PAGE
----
There is a constant battle within the financial community between permanent life insurance and term life insurance. Most individuals are best served by inexpensive term life insurance policies that are straightforward: pay a premium, receive a benefit if you die within the specified term. Permanent life insurance, which encompasses whole, universal, and variable products, is much more complicated and expensive and thus needs more guidance before you sign on the dotted line. You will find financial advisors that get commissioned off of the sale of a permanent life insurance policy intentionally pushing the product hard to earn their commission instead of putting the needs of their client first.
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One of the benefits an advisor will tell you about permanent life insurance is it isn’t just insurance — it’s an investment, too! Your permanent life insurance policy is really made up of two portions: the insurance benefit your family will receive when you die, and an investment portion that supposedly fluctuates in the market based on the investments you select. This is how things get very complicated very quickly. When you are just dealing with insurance, be it car, home, or life, you focus on two things: the benefit you receive and the premium you pay. This keeps prices low and transparent, and your decision is usually easy to make.
When you start factoring in an investment portion with the insurance — and most people don’t understand investing to begin with — it can be easy to be duped by the advisor and the insurance company.
Here are 5 reasons permanent life insurance is not really an investment.
Have you ever sat down to buy something that you thought was a simple transaction, and suddenly there are pages of contracts and fine print to read? Do you dive right in or does a red flag go off in your head?
Permanent life insurance is chock full of fine print about commissions, what happens if you cancel the policy within a certain number of years (answer: you lose almost everything you’ve paid into the policy), and what the company isn’t responsible for. Contrast this with a term life insurance policy that essentially states that you pay a certain premium every month, and if you die during the term, they will pay your estate your policy death benefit amount. Term life insurance is cut and dry; permanent life insurance is a mess.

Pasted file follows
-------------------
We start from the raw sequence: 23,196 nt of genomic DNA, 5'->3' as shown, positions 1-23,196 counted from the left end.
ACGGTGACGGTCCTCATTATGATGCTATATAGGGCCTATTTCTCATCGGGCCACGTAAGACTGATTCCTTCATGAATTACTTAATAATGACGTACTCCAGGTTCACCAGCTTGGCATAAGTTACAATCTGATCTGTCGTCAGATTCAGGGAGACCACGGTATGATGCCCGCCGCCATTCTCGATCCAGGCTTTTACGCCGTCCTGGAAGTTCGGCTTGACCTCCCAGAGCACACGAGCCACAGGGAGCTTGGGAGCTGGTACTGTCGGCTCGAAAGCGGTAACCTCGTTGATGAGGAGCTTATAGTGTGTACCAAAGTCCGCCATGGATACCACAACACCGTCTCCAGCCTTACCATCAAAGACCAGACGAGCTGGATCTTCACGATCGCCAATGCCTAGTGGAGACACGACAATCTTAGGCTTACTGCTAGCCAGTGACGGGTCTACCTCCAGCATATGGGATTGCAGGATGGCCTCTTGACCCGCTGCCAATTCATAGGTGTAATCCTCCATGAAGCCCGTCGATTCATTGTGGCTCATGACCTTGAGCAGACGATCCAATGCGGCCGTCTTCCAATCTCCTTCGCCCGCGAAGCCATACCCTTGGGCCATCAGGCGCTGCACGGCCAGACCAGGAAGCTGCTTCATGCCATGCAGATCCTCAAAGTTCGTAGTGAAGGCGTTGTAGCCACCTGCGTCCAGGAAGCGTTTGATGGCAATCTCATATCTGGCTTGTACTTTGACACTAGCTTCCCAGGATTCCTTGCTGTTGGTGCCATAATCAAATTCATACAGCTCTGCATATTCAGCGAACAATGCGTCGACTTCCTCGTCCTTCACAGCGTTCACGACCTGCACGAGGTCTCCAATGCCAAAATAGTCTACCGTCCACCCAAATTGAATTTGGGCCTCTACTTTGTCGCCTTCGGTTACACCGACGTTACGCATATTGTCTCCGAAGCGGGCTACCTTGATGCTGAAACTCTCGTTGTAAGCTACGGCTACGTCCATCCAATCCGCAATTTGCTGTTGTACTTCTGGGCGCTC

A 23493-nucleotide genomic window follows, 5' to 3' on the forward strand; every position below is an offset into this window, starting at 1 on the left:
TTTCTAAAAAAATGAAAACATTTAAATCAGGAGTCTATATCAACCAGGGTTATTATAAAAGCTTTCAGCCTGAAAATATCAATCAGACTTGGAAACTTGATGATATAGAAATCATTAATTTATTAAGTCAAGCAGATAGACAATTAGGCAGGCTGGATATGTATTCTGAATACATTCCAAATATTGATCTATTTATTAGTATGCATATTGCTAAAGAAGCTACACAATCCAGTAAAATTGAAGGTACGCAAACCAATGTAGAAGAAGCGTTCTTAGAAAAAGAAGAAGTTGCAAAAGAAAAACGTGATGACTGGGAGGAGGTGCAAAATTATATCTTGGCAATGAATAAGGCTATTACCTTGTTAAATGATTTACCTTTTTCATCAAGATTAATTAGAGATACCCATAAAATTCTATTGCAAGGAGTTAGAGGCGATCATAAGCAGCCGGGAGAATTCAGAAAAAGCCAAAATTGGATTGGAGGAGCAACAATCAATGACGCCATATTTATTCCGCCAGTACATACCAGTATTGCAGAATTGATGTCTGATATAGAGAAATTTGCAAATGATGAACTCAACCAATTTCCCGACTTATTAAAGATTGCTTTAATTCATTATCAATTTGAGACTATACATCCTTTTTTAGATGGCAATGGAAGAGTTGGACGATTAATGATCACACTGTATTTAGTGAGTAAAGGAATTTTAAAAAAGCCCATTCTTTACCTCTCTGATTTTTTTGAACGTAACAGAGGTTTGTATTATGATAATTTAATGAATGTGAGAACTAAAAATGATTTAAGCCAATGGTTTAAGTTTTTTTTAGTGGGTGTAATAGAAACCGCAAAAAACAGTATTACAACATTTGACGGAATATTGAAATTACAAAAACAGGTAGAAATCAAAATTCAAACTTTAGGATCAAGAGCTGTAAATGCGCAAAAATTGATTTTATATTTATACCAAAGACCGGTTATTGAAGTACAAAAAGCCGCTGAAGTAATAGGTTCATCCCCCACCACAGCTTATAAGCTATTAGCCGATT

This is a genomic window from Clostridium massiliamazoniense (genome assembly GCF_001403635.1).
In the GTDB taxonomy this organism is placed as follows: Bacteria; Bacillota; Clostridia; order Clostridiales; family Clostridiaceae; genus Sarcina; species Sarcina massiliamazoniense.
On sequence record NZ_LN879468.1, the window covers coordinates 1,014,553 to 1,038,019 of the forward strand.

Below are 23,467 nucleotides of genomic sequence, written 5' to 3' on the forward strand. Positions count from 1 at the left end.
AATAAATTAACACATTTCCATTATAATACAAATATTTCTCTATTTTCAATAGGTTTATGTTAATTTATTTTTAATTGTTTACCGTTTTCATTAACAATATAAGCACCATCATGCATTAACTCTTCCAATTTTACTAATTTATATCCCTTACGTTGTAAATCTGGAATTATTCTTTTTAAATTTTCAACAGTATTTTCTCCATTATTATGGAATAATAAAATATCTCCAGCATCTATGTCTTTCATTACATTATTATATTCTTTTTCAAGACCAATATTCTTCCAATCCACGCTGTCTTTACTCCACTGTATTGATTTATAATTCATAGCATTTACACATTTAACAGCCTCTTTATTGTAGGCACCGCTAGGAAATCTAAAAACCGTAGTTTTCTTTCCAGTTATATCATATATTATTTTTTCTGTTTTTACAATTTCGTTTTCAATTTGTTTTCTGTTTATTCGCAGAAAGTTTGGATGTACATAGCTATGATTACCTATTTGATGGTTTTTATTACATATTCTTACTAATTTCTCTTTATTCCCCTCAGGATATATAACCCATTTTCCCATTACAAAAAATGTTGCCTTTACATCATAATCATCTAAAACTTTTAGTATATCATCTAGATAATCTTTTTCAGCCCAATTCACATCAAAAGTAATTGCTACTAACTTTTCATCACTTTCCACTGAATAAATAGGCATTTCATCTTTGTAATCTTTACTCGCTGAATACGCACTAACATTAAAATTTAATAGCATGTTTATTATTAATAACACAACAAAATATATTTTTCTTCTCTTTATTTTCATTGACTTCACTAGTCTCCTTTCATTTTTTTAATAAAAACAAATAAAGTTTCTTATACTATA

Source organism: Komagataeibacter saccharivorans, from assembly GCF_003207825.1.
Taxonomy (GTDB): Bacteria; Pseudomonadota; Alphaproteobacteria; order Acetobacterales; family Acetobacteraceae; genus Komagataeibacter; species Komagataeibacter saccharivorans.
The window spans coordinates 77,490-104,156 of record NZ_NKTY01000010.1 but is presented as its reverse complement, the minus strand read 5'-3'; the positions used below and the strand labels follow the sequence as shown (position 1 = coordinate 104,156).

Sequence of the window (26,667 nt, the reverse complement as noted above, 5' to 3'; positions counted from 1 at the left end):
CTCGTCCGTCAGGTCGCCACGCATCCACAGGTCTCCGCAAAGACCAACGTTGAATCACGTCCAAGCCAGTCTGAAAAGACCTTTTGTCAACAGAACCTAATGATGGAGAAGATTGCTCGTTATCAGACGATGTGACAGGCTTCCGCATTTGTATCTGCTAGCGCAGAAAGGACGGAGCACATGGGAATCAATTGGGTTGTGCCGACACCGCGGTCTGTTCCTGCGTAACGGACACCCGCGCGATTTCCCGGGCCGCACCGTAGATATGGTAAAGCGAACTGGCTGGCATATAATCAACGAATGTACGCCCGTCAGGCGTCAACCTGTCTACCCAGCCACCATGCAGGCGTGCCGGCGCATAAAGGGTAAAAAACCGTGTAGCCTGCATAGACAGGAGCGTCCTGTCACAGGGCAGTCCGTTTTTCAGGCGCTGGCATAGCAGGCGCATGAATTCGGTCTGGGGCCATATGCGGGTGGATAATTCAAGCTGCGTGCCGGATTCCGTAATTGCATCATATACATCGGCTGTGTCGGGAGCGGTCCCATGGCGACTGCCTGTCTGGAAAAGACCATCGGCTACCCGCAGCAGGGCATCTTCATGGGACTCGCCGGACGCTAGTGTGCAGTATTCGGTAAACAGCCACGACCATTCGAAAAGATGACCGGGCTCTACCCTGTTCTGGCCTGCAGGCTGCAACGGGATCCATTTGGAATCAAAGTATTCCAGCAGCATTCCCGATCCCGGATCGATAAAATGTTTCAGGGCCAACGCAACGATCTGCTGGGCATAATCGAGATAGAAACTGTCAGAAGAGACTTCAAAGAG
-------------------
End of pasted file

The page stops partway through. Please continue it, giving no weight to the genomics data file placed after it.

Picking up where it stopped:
If you opened an investment account, you would be encouraged to set up automatic investments from your checking account into a mutual fund. You might contribute $100 per month to get started. You make it through the first 6 months fine, but something happens in your life and you need to stop making payments. You cut off the automatic payments, but you still own the shares that you purchased over the previous 6 months. Their value is dictated by the share price in the marketplace.
With permanent life insurance, if you stop paying the premiums, you can lose all of the money you have “invested” into the policy. It’s not an investment if you don’t hold an asset or shares.
Continuing with our above example, if you wanted to sell the shares you purchased over the 6 month period of time to cash out the account, you could sell the shares out on the market. With permanent life insurance, you can’t sell your policy to anyone.
Once you sign up for a permanent life insurance policy, it is usually impossible to make changes. You are locked in to the premium and projected rate of return.
This is the opposite of every other type of investment available. If your portfolio is 100% stocks today, and you want to be 50% stocks and 50% bonds tomorrow, you can make adjustments to your account. That’s not possible with permanent life insurance.
Your home can be seen as investment because you can sell it to someone else via the open real estate market. Your stock, bond, ETF, and mutual fund holdings can be seen as investments because you can sell them on the stock exchanges. That’s not possible with a permanent life policy because you don’t hold shares in anything. There is no exchange where the free market determines the value of your insurance. Without a market of some kind, insurance simply can’t be seen as an investment. And with permanent life insurance policies costing many times over the cost of a term life policy, it doesn’t make sense to own one based on it being a potential investment.
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